Sales of U.S. previously owned homes rose in March as a mounting supply of properties in or near foreclosure lured investors.

Purchases increased 3.7 percent to a 5.1 million annual rate, exceeding the 5 million median forecast of economists surveyed by Bloomberg News, figures from the National Association of Realtors showed today in Washington. All-cash deals accounted for 35 percent of transactions, the most on record, the group said.

Unemployment, falling property values and stricter loan rules may push the number of households losing their homes to a record level this year, a sign the market will take time to recover. Even with last month’s gains, housing may remain a weak component in the economic recovery that began in June 2009.

“We continue to just tread water along the bottom,” said John Herrmann, a senior fixed-income strategist at State Street Global Markets LLC in Boston. “The housing market is fairly depressed. We think home prices will fall further.”

Stocks climbed as sales at companies from Intel Corp. to Yahoo! Inc. exceeded estimates and commodity producers gained. The Standard & Poor’s 500 Index rose 1.3 percent to 1,329.69 at 12:37 p.m. in New York.

Estimates for March existing home sales ranged from 4.59 million to 5.4 million, according to the median of 74 forecasts in the Bloomberg survey.

Paying Cash

The share of all-cash transactions is the highest since monthly tracking began in August 2008, Lawrence Yun, chief economist at the Realtors’ association, said at a news conference today in Washington. Yearly figures before 2008 showed the share at about 10 percent, Yun said.

Distressed properties, which include foreclosures and short sales, accounted for 40 percent of all deals last month, according to Yun. Purchases by investors climbed to 22 percent of transactions last month, up from 19 percent in February.

“This is part of the cleansing process that needs to occur,” Yun said, referring to distressed sales. “Home sales are strongest in the very-low price range” of less than $100,000, he said, reflecting the increase in demand by investors paying in cash.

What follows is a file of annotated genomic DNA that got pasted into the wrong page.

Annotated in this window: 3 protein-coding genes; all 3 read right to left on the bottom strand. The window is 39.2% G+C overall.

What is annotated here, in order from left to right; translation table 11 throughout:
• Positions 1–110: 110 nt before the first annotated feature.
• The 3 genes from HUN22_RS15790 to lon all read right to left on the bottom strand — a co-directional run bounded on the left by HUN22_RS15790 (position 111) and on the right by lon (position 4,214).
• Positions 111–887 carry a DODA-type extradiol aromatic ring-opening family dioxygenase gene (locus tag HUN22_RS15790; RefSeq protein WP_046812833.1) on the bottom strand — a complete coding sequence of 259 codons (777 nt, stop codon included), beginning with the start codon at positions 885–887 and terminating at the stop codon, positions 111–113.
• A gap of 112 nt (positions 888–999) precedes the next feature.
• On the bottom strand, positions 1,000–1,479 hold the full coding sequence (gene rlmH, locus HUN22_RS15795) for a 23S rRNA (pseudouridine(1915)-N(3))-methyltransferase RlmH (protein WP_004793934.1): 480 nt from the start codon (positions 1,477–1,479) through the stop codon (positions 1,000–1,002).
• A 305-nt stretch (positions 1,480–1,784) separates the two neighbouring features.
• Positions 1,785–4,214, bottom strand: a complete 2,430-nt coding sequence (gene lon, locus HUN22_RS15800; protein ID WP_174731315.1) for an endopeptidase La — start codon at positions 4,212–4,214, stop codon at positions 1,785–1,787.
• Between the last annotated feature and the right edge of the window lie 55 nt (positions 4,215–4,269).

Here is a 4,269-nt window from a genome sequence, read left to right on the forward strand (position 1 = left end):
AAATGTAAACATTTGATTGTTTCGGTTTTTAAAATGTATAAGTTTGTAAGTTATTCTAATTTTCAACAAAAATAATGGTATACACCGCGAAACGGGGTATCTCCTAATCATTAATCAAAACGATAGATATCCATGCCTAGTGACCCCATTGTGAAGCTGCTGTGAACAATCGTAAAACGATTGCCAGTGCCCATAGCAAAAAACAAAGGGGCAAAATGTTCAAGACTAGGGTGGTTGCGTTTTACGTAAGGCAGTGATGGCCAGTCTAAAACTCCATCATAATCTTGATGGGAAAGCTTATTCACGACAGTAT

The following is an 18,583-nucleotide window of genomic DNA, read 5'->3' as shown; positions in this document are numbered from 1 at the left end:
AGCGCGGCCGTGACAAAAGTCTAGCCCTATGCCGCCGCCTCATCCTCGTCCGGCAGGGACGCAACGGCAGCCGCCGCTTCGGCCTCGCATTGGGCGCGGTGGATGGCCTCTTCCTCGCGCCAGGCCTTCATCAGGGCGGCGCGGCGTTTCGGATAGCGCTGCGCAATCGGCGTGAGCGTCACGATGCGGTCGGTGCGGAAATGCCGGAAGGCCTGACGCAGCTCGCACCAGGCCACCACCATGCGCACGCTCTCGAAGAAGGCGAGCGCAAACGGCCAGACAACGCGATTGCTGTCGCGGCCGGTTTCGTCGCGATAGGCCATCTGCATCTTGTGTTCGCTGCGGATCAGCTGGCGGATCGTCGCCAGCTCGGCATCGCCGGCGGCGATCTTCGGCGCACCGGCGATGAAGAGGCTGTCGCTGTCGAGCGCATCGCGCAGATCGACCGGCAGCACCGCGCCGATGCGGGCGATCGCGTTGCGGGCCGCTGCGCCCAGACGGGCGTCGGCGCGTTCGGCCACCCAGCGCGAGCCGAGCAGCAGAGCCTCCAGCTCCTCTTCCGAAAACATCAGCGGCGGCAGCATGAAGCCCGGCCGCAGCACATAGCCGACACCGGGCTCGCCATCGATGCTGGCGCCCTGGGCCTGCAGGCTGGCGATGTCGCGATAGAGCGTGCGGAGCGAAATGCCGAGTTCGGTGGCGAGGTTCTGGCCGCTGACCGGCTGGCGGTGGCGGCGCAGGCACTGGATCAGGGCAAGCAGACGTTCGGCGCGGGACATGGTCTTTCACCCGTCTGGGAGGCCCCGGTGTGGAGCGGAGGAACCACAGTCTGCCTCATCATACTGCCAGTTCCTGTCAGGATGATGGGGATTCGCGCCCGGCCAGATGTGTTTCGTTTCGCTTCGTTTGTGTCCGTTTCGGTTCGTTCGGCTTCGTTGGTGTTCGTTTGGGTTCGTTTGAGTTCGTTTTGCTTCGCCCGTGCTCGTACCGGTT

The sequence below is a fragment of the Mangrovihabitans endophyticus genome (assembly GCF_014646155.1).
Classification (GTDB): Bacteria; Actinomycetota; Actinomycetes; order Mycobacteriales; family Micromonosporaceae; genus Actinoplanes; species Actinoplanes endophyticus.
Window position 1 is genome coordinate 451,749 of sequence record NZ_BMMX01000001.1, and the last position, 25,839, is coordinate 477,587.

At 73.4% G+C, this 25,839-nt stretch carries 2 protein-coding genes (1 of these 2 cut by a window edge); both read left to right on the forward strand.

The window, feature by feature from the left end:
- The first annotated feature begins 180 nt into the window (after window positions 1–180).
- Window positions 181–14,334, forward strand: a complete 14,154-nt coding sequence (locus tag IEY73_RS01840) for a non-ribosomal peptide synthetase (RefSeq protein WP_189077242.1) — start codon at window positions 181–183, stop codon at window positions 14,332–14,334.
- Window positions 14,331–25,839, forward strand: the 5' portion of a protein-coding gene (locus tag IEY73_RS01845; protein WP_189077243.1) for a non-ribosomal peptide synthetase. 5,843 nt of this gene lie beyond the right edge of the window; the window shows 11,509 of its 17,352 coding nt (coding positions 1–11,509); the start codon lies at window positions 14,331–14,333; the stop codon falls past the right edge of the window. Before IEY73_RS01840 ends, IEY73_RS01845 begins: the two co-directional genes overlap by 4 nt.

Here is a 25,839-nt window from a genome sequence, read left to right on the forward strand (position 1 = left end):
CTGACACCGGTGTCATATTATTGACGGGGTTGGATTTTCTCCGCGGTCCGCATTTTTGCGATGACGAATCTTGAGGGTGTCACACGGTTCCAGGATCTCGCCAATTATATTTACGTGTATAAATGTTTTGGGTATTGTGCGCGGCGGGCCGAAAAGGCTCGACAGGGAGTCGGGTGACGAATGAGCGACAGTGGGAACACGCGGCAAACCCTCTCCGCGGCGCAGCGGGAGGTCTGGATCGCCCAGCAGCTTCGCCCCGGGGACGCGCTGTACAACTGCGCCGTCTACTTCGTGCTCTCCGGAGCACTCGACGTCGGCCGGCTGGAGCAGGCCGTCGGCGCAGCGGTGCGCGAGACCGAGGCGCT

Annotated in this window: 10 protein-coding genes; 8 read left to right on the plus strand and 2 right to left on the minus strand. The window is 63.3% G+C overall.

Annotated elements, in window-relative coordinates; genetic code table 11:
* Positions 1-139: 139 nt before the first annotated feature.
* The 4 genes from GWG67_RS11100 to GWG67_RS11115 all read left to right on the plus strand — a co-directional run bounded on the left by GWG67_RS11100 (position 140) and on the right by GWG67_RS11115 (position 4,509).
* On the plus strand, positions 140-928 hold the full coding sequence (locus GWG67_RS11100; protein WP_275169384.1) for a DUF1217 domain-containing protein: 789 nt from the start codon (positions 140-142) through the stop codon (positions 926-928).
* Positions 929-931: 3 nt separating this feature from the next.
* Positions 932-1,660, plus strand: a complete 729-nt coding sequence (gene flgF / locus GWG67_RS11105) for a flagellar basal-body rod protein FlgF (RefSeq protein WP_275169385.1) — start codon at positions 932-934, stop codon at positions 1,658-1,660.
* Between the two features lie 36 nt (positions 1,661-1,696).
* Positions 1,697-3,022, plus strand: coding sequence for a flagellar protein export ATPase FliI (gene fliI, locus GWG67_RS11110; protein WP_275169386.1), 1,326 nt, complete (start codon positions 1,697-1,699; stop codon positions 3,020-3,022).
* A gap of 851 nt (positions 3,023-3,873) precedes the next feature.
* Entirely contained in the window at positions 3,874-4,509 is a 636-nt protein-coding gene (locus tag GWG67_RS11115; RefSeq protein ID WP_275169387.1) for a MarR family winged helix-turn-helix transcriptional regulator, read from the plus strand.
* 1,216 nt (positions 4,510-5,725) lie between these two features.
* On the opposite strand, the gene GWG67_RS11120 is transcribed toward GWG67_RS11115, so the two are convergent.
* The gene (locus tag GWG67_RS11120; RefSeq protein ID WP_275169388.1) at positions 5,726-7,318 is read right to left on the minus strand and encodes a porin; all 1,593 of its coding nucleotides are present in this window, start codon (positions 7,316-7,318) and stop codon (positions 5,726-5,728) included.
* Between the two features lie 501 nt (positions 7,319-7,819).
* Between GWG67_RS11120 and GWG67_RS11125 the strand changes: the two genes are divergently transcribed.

Sales rose in three of four U.S. regions in March, led by an 8.2 percent gain in the South. The West fell 0.8 percent.

The median sales price fell 5.9 percent from March 2010 to $159,600 last month as less-expensive properties became a bigger share of the market. Sales of houses priced at $100,000 or less were up 9.6 percent from March 2010, compared with a 6.3 percent drop for the market as a whole, the report showed.

More Supply

The number of previously owned homes for sale climbed to 3.55 million. At the current sales pace, it would take 8.4 months to sell those houses compared with 8.5 at the end of the prior month. Supply in the eight months to nine months range is consistent with stable home prices, the group has said.

Federal Reserve officials, in a statement following their March 15 monetary policy meeting, said that while the “economic recovery is on a firmer footing,” residential real estate is still “depressed.” The central-bank committee is scheduled to next meet April 26-27 in Washington.

Home prices dropped in the 12 months to January by the most in more than a year, according to the S&P/Case-Shiller index of home values. In 20 cities, prices fell 3.1 percent, the biggest year-over-year decrease since December 2009, the group said March 29.

Foreclosures

Some underlying home values are less than the mortgages on the properties. CoreLogic Inc. last month estimated that about 1.8 million homes were delinquent or in foreclosure, a so-called “shadow inventory” set to add to the 3.5 million existing homes already on the market.

Cheaper homes and distressed properties are making homebuilders pessimistic. Builders overall are not optimistic. The National Association of Home Builders’ confidence fell to 16 this month, according to the group’s gauge released this week. A reading under 50 means a majority of builders view conditions as poor.

KB Home, the Los Angeles-based homebuilder that targets first-time buyers, this month reported a bigger-than-expected loss for the quarter ended Feb. 28 as orders plunged.

“We do not anticipate a net profit for 2011,” Chief Executive Officer Jeffrey Mezger said during a conference call with analysts on April 5. “The economy is continuing to improve. Even so, this recovery has yet to include significant job growth and has not spilled over into housing.” (Bloomberg)

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